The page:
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Aussie psych rockers Pond shift outside the shadows of contemporaries with their newest jam

No longer merely the younger sibling of fellow Western Australian psych project Tame Imapla, Pond are well and truly their own entity. The release of Frond in 2010 helped to re-affirm the band as more than just a side-project or different outlet for members, and since, they’ve gone on to become one of the most celebrated and key players in today’s burgeoning Australian psych revival. They’ve got a prolificacy that makes Frank Zappa seem like My Bloody Valentine, and with new album Man, It Feels Like Space Again, Pond have churned out another modern psych classic.

Some of the busiest musicians around, central members Nick Allbrook, Jay Watson and Joe Ryan are releasing their fourth album in six years under the Pond moniker and travelling to play gigs and festivals all over the world - all whilst simultaneously performing and writing in other bands and as solo artists. Apparently the group of them only spent two weeks on this one, making the captivating amalgam of sonics present, both fluid and abrasive, even more impressive.

They’re lurid, flamboyant, and interestingly, noticeably dissimilar to the sounds on previous releases. Historically each Pond album seems to embody a different set of influences, and again it appears the direction has shifted from 2013’s Hobo Rocket. There’s a peculiar 80s influenced electronic feel present, right from the languid opening chords of “Waiting Around For Grace” to the vociferous climax and tranquil comedown of the title track and album closer.

From a journalistic perspective, the extensive possibilities for different portmanteaus or creative genre-mashing in reference to which this sound sits are a dream. Space glam. Cock prog. Electro jam. Any would be adequate, but really the most apt description is it’s just the sound of a bunch of friends having fun with one another. The camaraderie between band members is palpable, adding an exuberant extra dimension to the songs that cannot be created by the addition of further effects or layers.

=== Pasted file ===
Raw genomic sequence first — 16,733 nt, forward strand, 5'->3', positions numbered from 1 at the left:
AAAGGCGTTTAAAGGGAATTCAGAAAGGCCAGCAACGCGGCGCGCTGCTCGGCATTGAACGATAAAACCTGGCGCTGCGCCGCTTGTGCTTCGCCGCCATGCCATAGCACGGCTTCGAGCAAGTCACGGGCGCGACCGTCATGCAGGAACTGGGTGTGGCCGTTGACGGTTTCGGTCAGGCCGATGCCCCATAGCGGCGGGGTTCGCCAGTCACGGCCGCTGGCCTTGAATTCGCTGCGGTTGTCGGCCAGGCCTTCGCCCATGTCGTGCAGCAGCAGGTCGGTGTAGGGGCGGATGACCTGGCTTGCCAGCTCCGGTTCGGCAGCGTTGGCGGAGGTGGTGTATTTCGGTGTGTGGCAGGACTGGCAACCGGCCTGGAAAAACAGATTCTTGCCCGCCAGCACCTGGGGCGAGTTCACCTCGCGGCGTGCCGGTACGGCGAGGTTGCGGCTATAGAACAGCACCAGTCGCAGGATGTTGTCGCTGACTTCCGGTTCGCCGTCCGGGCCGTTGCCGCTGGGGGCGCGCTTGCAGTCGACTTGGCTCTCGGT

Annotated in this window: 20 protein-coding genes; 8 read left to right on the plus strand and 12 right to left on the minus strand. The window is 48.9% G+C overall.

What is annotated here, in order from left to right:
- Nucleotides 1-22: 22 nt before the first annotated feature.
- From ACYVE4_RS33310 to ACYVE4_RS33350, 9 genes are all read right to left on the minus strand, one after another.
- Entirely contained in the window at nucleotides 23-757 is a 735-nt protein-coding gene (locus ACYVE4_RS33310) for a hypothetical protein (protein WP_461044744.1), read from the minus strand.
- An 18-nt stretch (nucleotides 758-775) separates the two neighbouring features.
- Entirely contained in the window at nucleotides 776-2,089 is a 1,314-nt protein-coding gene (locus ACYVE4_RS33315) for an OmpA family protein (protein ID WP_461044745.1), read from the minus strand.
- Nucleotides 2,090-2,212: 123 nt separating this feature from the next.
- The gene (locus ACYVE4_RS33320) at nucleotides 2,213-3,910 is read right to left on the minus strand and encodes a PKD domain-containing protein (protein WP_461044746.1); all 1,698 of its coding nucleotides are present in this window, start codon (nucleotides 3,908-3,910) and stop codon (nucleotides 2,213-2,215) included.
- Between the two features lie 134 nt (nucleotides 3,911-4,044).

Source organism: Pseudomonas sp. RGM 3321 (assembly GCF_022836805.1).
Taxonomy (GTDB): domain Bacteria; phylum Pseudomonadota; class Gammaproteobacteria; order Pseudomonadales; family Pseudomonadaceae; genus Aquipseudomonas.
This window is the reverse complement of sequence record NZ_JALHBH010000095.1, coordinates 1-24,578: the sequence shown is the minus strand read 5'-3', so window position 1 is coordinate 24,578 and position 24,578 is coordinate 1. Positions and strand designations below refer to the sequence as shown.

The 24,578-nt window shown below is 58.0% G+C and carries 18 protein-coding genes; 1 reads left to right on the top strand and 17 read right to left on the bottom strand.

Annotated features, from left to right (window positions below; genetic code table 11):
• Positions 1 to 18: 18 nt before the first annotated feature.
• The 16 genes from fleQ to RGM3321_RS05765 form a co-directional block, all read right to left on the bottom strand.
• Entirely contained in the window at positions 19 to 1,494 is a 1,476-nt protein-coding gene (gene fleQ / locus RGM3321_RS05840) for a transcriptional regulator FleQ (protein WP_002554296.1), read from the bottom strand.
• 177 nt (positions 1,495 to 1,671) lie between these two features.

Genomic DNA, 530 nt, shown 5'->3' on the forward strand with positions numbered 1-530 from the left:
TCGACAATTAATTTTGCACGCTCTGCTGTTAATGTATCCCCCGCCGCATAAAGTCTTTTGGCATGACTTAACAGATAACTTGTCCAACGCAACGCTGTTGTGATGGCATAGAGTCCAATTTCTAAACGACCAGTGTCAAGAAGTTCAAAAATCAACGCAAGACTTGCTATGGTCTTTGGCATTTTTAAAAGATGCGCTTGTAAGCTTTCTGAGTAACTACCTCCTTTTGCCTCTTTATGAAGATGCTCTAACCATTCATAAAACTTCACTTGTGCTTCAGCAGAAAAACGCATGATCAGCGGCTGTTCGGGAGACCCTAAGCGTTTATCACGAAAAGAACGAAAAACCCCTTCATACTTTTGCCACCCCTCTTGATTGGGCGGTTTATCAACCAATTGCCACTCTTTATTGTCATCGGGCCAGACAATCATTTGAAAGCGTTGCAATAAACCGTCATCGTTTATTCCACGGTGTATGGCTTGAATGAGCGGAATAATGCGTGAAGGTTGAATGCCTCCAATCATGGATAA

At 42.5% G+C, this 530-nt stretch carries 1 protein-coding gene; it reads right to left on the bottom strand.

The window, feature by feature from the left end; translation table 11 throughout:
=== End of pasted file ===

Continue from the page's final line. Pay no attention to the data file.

Don’t let this electronic metamorphosis fool you, as though markedly different on an auditory level, it’s still typical Pond: carefree and euphoric with a tinge of Queen-esque pop flair. Synths have taken the lead from the guitars, shunted out stage left, combining with ethereal vocals, groovy basslines and hypnotic, computerised drum beats to evoke a futuristic daydream where reverb, phaser and digitalism reign supreme.

The epic droning synths of “Sitting Up On Our Crane”, soaring on up into the stars, could easily help soundtrack the next Hollywood blockbuster, while the ephemeral electronic flutters which fill the majority of the title track’s eight minutes breeze over the listener like a gentle sea wind. The quirky “Zond” sounds a little like the B-52s under the influence of psychedelics, and lead single “Elvis’ Flaming Star”, minus the extreme volatility and controversy, evokes some of the lo-fi eccentricity currently being churned out by likes of Ariel Pink. 

Though as striking, unique and far removed as the sounds on Man might be, it is its wonderful pop sensibility and songwriting that really stands out. The album’s exceptionally gratifying cadences and melodies strike all the right fuzzy power chords, lifting you up, bringing you down and spinning you round to place you right at the epicentre of the band’s fresh direction. Though that’s not to say there aren’t any classic Pond style jams, with “Outside is the Right Side” (approximating a deformed, reverb laden P-funk groove) sliding back and forth between directions new and old like the foot on the wah pedal that drives the track along.

Given their extremely busy schedules, perpetual evolution and boundless energy, it would be fair to say Pond are one of the most dynamic bands around in any genre, certainly in Australia. The most impressive aspect of the band though is the fact despite all this, they manage to stay extremely consistent in the music they release. Though we mightn’t see much more similar material from this new direction, Man, It Feels Like Space Again is yet another crowning achievement for the group, and I for one can’t wait to see what kind of tripped out, oddball psychedelia they bring us next. 

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